Fazeel has epidermolysis bullosa, also known as EB. It causes the skin to become very fragile, and any trauma or friction to the skin can cause painful blisters.
"I have this motto to never give up," says 11-year-old Fazeel. "It is a really severe skin condition but I don’t let that stop me.”
There are three types of EB, but Fazeel has dystrophic epidermolysis bullosa, which affects both his inner and outer body.
Growing up with EB
Fazeel has had almost 20 operations since he was born. One or two times a year, he has an operation on his oesophagus where a balloon is put into the throat to make it bigger so that food doesn't get stuck. He has also had surgeries on his hand and stomach.
Daily life can be a challenge for Fazeel. He needs to have his dressings changed and finds some tasks – like taking a bath and eating – difficult.
Making the most of life
But Fazeel doesn't let his EB stop him from taking part in the activities he enjoys – cricket, making videos, trampolining and karate.
"There are many things that EB children can’t do, but then I try to make my way around them and do something that an EB child can do, like riding a scooter," he says.
"I’m really good at trampolining. I can’t really do the massive tricks like a front flip and back flip but that doesn’t really bother me that much."
Fazeel has been coming to Great Ormond Street Hospital (GOSH) every six months since he was born.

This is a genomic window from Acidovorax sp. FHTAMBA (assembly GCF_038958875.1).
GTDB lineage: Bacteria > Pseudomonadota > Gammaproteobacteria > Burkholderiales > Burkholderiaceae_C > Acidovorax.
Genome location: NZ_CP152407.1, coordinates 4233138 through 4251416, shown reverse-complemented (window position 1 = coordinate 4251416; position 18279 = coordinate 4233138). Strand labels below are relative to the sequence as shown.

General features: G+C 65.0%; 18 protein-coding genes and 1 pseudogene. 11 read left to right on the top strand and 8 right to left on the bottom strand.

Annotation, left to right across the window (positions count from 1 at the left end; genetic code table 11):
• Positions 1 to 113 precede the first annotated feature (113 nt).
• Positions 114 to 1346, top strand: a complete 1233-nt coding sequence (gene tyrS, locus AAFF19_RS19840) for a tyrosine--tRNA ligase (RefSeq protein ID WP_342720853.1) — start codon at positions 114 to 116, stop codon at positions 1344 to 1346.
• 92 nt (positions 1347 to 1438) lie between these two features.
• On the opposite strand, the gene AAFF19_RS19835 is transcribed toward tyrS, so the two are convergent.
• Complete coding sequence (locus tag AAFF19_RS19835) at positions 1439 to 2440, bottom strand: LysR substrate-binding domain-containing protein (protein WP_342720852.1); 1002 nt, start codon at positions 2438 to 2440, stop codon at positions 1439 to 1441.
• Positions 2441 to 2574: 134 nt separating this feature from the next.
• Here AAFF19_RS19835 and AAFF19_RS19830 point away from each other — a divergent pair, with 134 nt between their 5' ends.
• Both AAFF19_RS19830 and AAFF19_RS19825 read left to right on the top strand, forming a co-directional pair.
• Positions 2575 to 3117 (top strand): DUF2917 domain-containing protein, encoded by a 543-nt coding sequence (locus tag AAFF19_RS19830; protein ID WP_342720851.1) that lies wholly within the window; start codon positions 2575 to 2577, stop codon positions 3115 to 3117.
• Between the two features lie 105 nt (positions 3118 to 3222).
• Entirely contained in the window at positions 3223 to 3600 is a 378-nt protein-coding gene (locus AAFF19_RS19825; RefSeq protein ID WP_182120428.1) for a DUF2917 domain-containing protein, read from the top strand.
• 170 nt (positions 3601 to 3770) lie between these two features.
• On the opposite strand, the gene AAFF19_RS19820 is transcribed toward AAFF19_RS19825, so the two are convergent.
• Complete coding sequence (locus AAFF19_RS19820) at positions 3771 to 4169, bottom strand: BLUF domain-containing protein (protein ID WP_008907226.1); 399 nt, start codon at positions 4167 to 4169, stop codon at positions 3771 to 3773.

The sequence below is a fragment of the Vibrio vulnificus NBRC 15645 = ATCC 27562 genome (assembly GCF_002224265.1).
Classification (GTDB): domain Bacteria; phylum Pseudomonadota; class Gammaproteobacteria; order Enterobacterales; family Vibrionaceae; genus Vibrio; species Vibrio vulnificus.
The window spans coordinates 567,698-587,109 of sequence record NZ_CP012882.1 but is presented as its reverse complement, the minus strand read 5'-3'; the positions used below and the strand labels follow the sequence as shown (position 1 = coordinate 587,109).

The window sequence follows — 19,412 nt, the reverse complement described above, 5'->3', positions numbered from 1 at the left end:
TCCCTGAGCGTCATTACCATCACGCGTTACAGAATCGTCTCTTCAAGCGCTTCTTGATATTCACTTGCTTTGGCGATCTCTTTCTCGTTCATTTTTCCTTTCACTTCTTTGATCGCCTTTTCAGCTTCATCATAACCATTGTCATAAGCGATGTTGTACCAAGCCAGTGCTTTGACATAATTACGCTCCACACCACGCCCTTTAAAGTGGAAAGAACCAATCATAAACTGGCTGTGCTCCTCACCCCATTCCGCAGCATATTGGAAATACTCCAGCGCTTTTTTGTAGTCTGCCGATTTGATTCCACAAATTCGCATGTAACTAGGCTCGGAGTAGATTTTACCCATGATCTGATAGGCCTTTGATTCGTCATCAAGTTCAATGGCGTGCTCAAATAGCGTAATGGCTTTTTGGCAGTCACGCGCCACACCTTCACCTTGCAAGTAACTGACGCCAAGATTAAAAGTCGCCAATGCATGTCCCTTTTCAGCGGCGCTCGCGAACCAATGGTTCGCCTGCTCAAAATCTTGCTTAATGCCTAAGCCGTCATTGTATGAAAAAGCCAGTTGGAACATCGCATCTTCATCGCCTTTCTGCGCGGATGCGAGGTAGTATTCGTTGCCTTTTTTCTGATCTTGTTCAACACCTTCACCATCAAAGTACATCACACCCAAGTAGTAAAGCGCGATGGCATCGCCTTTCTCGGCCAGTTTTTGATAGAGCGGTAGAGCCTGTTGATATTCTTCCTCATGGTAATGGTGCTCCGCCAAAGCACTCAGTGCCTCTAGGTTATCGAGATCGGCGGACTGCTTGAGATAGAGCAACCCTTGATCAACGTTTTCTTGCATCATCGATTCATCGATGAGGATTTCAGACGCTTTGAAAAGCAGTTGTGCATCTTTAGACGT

“When I’m older, I need to leave GOSH, but I really don’t want to. It’s one of the best hospitals,” he says. "They give you WiFi, there’s a PlayStation, there’re loads of games and there’s an arts station.
"Since I was born, and the doctors found out I had EB, they’ve been helping and they taught my mum how to do dressings."
He has recently put together a presentation about EB to teach others about his condition.
"It's kind of like a motivational speech to encourage people that it’s not really that bad with EB and to follow your dreams and not just to say 'I’ve got EB I can’t do it'," he says.
"I used to hate talking about it, but then I got over it and I’m making the most of it now."
Fazeel's next aim is to pass his GCSEs and A-levels in a few years' time. His time at GOSH has inspired him to become a doctor when he grows up to help find a cure for EB.